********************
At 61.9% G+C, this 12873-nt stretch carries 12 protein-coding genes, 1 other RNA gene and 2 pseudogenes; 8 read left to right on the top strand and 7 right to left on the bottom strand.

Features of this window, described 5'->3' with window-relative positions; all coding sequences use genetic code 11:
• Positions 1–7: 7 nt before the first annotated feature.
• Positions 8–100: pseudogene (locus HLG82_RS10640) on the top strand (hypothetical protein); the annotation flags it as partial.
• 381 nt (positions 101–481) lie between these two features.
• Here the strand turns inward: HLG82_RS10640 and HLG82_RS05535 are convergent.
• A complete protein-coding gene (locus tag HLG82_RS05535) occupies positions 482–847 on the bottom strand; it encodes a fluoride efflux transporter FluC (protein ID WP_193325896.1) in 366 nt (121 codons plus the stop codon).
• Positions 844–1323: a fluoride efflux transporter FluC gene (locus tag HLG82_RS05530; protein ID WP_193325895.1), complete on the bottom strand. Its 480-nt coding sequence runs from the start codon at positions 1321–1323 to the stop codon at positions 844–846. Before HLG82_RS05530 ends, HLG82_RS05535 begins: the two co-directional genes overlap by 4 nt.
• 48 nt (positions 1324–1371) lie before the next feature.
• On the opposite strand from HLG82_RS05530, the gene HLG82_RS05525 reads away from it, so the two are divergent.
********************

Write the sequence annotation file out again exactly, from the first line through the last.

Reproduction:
At 61.9% G+C, this 12873-nt stretch carries 12 protein-coding genes, 1 other RNA gene and 2 pseudogenes; 8 read left to right on the top strand and 7 right to left on the bottom strand.

Features of this window, described 5'->3' with window-relative positions; all coding sequences use genetic code 11:
• Positions 1–7: 7 nt before the first annotated feature.
• Positions 8–100: pseudogene (locus HLG82_RS10640) on the top strand (hypothetical protein); the annotation flags it as partial.
• 381 nt (positions 101–481) lie between these two features.
• Here the strand turns inward: HLG82_RS10640 and HLG82_RS05535 are convergent.
• A complete protein-coding gene (locus tag HLG82_RS05535) occupies positions 482–847 on the bottom strand; it encodes a fluoride efflux transporter FluC (protein ID WP_193325896.1) in 366 nt (121 codons plus the stop codon).
• Positions 844–1323: a fluoride efflux transporter FluC gene (locus tag HLG82_RS05530; protein ID WP_193325895.1), complete on the bottom strand. Its 480-nt coding sequence runs from the start codon at positions 1321–1323 to the stop codon at positions 844–846. Before HLG82_RS05530 ends, HLG82_RS05535 begins: the two co-directional genes overlap by 4 nt.
• 48 nt (positions 1324–1371) lie before the next feature.
• On the opposite strand from HLG82_RS05530, the gene HLG82_RS05525 reads away from it, so the two are divergent.